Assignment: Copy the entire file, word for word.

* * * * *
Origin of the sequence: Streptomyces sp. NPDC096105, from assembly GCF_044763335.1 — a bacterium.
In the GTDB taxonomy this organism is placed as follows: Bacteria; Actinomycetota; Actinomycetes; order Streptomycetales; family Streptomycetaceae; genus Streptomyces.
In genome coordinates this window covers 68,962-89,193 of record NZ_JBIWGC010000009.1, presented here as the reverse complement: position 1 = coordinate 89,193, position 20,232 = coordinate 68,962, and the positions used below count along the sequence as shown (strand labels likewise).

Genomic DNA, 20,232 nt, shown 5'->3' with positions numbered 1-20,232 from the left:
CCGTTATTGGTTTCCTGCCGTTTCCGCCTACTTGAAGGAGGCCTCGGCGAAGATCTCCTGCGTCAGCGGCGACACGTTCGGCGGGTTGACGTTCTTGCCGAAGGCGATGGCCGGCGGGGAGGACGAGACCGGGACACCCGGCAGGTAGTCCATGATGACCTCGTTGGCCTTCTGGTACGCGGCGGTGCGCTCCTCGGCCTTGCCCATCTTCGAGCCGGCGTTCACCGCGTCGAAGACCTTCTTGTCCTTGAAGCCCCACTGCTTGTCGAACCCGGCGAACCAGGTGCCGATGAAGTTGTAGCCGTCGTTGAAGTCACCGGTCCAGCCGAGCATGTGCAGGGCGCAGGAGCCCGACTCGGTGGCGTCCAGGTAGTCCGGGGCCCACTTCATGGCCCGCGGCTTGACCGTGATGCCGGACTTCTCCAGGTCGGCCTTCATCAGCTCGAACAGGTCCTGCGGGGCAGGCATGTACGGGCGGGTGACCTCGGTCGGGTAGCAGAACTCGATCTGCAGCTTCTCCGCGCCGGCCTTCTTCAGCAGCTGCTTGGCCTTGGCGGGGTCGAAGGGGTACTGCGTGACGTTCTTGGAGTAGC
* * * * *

Origin of the sequence: Streptomyces sp. NPDC096105, from assembly GCF_044763335.1 — a bacterium.
In the GTDB taxonomy this organism is placed as follows: Bacteria; Actinomycetota; Actinomycetes; order Streptomycetales; family Streptomycetaceae; genus Streptomyces.
In genome coordinates this window covers 68,962-89,193 of record NZ_JBIWGC010000009.1, presented here as the reverse complement: position 1 = coordinate 89,193, position 20,232 = coordinate 68,962, and the positions used below count along the sequence as shown (strand labels likewise).

Genomic DNA, 20,232 nt, shown 5'->3' with positions numbered 1-20,232 from the left:
CCGTTATTGGTTTCCTGCCGTTTCCGCCTACTTGAAGGAGGCCTCGGCGAAGATCTCCTGCGTCAGCGGCGACACGTTCGGCGGGTTGACGTTCTTGCCGAAGGCGATGGCCGGCGGGGAGGACGAGACCGGGACACCCGGCAGGTAGTCCATGATGACCTCGTTGGCCTTCTGGTACGCGGCGGTGCGCTCCTCGGCCTTGCCCATCTTCGAGCCGGCGTTCACCGCGTCGAAGACCTTCTTGTCCTTGAAGCCCCACTGCTTGTCGAACCCGGCGAACCAGGTGCCGATGAAGTTGTAGCCGTCGTTGAAGTCACCGGTCCAGCCGAGCATGTGCAGGGCGCAGGAGCCCGACTCGGTGGCGTCCAGGTAGTCCGGGGCCCACTTCATGGCCCGCGGCTTGACCGTGATGCCGGACTTCTCCAGGTCGGCCTTCATCAGCTCGAACAGGTCCTGCGGGGCAGGCATGTACGGGCGGGTGACCTCGGTCGGGTAGCAGAACTCGATCTGCAGCTTCTCCGCGCCGGCCTTCTTCAGCAGCTGCTTGGCCTTGGCGGGGTCGAAGGGGTACTGCGTGACGTTCTTGGAGTAGC